“That changes today,” he said.
Attendees have stopped in Old Town Square for another demonstration pic.twitter.com/rieeCpvu8V
— Laura Studley (@laurastudley_) August 29, 2020
Melissa Edwards, associate director of the Office for Undergraduate Research and Artistry explained that there are a lot of layers of injustice currently being fought against.
“We are watching in the news, lives (being) stolen,” Edwards said. “Black lives, stolen people. Here we stand on stolen ground, and we watch it happen like it’s video games desensitizing us over and over and over again.”
She continued saying that institutions aren’t buildings, entities or companies — they are made up of people. Edwards addressed CSU students specifically, explaining that they are not powerless, but rather the exact opposite.
“Every institution you belong to, you can change,” Edwards said. “You can change the people, you can change the actions, you can change policies, you can change the practices and you can change how it’s policed. You can do it.”
After Jasmine Retland performed a song, Queen, one of the founders of the BIPOC Alliance, spoke.
“I have a dream,” Queen said. “My dream consists of my sons raising their families and owning homes and land, seeing their children go to school. If they’re not calling my phone every 15 minutes, it is hell for me. It is hell. I have five sons, three grandsons, … and I’m afraid that they have no future (with) the way this country is going right now.”
She went on to explain her fear every morning when she wakes up and has to check her phone just to see if her sons made it through the night.
“My biggest fear is that one day I’m holding this microphone, and I’m speaking about one of my sons,” she said. “I don’t know if Fort Collins is going to be able to deal with that.”
Third year biology major Jocelyn Lapham spoke about how being Black was something new. Lapham explained the struggle of being biracial, saying it was difficult to be around Black people because she felt like she didn’t fit into that community.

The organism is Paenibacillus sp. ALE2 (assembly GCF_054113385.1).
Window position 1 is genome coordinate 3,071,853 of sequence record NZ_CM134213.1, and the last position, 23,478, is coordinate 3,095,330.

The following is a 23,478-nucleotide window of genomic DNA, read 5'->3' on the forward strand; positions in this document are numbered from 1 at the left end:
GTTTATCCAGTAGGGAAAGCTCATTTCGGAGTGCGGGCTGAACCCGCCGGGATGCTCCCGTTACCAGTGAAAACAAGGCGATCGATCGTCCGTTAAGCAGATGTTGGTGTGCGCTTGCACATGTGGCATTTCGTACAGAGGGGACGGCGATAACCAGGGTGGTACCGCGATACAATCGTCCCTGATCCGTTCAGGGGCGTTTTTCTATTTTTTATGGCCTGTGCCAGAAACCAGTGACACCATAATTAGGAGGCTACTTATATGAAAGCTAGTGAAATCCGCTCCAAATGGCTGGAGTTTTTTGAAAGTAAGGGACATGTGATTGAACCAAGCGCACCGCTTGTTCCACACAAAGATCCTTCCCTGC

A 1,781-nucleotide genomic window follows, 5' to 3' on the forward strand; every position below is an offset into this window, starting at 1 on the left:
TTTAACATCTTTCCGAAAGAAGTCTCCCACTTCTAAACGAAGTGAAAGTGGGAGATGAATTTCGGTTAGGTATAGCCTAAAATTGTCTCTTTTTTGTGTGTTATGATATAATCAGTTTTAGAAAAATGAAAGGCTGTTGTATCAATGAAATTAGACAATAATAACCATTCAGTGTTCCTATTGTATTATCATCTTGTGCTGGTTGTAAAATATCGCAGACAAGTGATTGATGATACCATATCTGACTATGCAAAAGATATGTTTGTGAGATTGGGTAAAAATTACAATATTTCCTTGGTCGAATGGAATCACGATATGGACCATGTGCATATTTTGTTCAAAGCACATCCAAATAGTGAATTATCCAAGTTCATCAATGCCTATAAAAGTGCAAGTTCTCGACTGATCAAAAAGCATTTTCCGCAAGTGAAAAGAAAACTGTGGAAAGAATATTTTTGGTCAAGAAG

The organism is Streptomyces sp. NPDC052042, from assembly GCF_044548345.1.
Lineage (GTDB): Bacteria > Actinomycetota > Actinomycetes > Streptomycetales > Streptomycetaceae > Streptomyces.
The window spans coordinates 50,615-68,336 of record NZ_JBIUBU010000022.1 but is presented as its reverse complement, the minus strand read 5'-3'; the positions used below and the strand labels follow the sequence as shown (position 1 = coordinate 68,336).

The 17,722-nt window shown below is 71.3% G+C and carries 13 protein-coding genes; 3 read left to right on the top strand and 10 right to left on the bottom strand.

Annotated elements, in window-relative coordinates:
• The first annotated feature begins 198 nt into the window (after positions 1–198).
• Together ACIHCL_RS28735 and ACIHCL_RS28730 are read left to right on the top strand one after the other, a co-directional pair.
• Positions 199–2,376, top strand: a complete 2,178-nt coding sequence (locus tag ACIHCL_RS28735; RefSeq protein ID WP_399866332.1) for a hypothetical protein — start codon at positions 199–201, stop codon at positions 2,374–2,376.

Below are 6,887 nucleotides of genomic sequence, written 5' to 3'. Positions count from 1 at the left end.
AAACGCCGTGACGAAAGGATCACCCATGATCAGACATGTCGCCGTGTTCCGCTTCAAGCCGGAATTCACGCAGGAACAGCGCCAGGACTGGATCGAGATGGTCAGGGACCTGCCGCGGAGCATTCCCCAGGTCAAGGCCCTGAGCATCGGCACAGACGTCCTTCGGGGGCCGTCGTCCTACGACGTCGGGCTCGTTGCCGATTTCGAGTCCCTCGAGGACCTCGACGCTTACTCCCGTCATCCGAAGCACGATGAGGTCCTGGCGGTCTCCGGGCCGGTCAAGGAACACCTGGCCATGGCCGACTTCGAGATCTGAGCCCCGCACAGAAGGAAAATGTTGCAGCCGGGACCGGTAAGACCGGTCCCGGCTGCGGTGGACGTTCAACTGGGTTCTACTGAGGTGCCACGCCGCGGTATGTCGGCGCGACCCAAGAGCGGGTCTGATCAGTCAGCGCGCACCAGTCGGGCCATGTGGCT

“I knew Black people, but their Blackness was not mine, not something I could share in, not something that I understood,” Lapham said. “Although (the Black/African American Cultural Center) is open to all students of any background, my fear of being too Black for the white students and white faculty was unmatched by my fear of not being Black enough for BAACC.”
Lapham concluded by saying racism is taught, not inherent, explaining that the question of solving a murder shouldn’t be “What did they do to deserve it?”
“Education is at the forefront of humanity, and until there’s representation in our school systems, full histories in our lesson books and empathy in our hearts, you too, no matter the color of your skin, will be questioning, ‘Am I next?’” Lapham said.
Before the attendees began to march, one last speaker took the stand. CSU fifth year and member of the #NotProudtoBe movement Janaye Matthews said that a first step is showing up, but it means almost nothing if there is no action accompanied with it.
“Solidarity is not an act of charity, it’s an act of unity,” Matthews said. “It’s an act. There’s action that has to go behind it.”